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Canon EOS Crop Sensor for HD
APS-C sensor cameras including the 80D, 70D, 7D Mk. II, 7D, EOS M and Rebel models for HD video recording.

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Old December 14th, 2009, 11:22 AM   #46
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When choosing a support rig I think you have to consider what rigs were designed for DSLR's and what rigs were modified from old rail designs to work for DSLRS. The Spider and Cavision were built for longer, heavier cameras that operate differently from DSLR's. They look clunky and awkward when mounted with a DSLR whilst the RedRocks and Zacuto's look sleek and usable, there is something to this design... they are overpriced in terms of construction and raw materials but not for thought and simplicity.

A craftsman invests in tools, good quality tools that will last a long time. There is something to be said for turning up at the job site and having 100% faith in your equipment in terms of form, function and reliability, it frees your mind to be creative.
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Old December 14th, 2009, 01:18 PM   #47
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I have characterized this differently and I think it depends on where your coming from. With the Zacuto type mounts you hold the camera directly in front of you, the way a still photographer would use a DSLR, the shoulder mounts hold the DSLR the way that videographers are accustom to shooting video.

Neither way is right or wrong, just different. But I think its incorrect to say that the one "looks" better than the other. I assure you the build quality of the equipment I have is every bit as good, if not better, than more expensive equipment.

Nigel if you own the Zacuto, fine, please tell us why you purchased it, what you like and don't like about it so that others here have more information to base their purchase decision. But please loose the platitudes, if you believe that "craftsmen" invest in tools then why stop at the camera support? Why didn't you purchase a Red or F35?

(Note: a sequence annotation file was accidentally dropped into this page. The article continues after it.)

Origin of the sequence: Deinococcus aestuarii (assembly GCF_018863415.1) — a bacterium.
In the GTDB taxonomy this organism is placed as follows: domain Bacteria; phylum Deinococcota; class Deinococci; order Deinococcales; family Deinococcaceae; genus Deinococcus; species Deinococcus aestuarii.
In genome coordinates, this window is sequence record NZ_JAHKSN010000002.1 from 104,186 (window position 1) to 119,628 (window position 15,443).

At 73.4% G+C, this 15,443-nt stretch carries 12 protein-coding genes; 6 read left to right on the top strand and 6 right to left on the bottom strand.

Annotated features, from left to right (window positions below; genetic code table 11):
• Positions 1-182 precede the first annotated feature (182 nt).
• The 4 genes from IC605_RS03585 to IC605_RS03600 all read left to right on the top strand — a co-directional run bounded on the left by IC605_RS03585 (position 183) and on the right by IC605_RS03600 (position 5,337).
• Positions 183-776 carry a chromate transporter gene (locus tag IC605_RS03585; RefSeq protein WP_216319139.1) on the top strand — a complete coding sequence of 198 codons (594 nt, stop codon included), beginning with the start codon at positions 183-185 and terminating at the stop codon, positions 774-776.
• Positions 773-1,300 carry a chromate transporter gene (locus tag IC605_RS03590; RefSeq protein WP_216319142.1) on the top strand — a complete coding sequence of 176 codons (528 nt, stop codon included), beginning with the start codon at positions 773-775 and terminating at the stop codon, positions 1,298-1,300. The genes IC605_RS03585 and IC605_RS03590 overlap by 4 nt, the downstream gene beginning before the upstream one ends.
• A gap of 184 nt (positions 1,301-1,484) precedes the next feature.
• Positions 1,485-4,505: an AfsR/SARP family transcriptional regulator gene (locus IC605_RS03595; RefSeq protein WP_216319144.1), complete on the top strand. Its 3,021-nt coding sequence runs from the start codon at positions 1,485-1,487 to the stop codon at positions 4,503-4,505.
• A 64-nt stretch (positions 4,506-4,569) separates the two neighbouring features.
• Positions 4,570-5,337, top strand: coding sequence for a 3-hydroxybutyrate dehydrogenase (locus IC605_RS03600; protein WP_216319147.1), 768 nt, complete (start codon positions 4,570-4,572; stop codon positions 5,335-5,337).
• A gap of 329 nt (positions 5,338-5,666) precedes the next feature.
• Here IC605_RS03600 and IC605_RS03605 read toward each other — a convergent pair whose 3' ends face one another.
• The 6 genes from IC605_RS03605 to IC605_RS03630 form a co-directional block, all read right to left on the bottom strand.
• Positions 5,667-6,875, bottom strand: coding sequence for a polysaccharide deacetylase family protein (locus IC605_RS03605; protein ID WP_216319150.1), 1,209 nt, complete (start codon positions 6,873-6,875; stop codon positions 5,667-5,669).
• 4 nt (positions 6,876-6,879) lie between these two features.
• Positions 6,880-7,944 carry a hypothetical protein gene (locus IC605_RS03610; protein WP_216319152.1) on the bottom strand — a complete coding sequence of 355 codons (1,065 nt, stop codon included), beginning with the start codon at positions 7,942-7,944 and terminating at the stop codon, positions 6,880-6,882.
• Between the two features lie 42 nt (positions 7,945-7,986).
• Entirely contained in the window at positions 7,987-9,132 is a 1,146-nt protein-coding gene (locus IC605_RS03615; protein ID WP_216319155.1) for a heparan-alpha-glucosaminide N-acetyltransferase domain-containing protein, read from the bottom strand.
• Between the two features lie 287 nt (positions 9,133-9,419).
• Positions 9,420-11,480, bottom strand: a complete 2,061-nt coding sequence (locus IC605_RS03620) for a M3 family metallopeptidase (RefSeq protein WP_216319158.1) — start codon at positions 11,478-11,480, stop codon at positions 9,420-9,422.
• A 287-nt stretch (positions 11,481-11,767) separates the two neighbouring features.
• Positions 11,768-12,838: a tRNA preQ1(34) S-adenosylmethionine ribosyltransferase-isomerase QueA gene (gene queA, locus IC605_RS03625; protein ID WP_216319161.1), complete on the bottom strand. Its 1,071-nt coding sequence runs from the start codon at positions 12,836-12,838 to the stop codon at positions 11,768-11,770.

Shawn, most of the supports in this thread will support ALL of the accessories you mentioned, especially shoulder mount supports. In fact I'd think that if you plan on using the 7D in more of a Cine style production, using mounts similar to the Zacuto Rapid-Fire would be very difficult. You might be surprised at the additional weight of a follow focus, rails, matte box, filters, LCD monitor w/battery, etc.. However if you want to use the 7D in more of a Run-N-Gun style or want to be more stealthy then I think mounts like the Rapid-Fire would be a better choice. It really depends on how you want to use your 7D. You may need to eventually get both.

Also, I'd like to clear some misconceptions up, there is nothing cheap about the Spider II, it is just less expensive than some other models of support. But it is as capable and well built as the more expensive supports. Its very easy to use, very easy to balance and I can think of no reason that it wouldn't last as long. There would be no reason to replace it in the future unless you changed your style of shooting. And I think you'd find the same is true with some of the other shoulder mounts.
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Old December 14th, 2009, 02:12 PM   #48
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Right tool for the right job, Chuck. You wouldn't see the RED or F35 in the environments I am accustomed to shooting in... although it would be funny to see a crew of REDDIES running around trying to keep that thing working :-)

As for the reasons I like the Zacuto type supports, I listed them in my last post. The most important thing is that you are happy with your Spider and it works for what you need it for. Simple.
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Old December 14th, 2009, 11:08 PM   #49
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I understand where both Chuck and Nigel are coming from.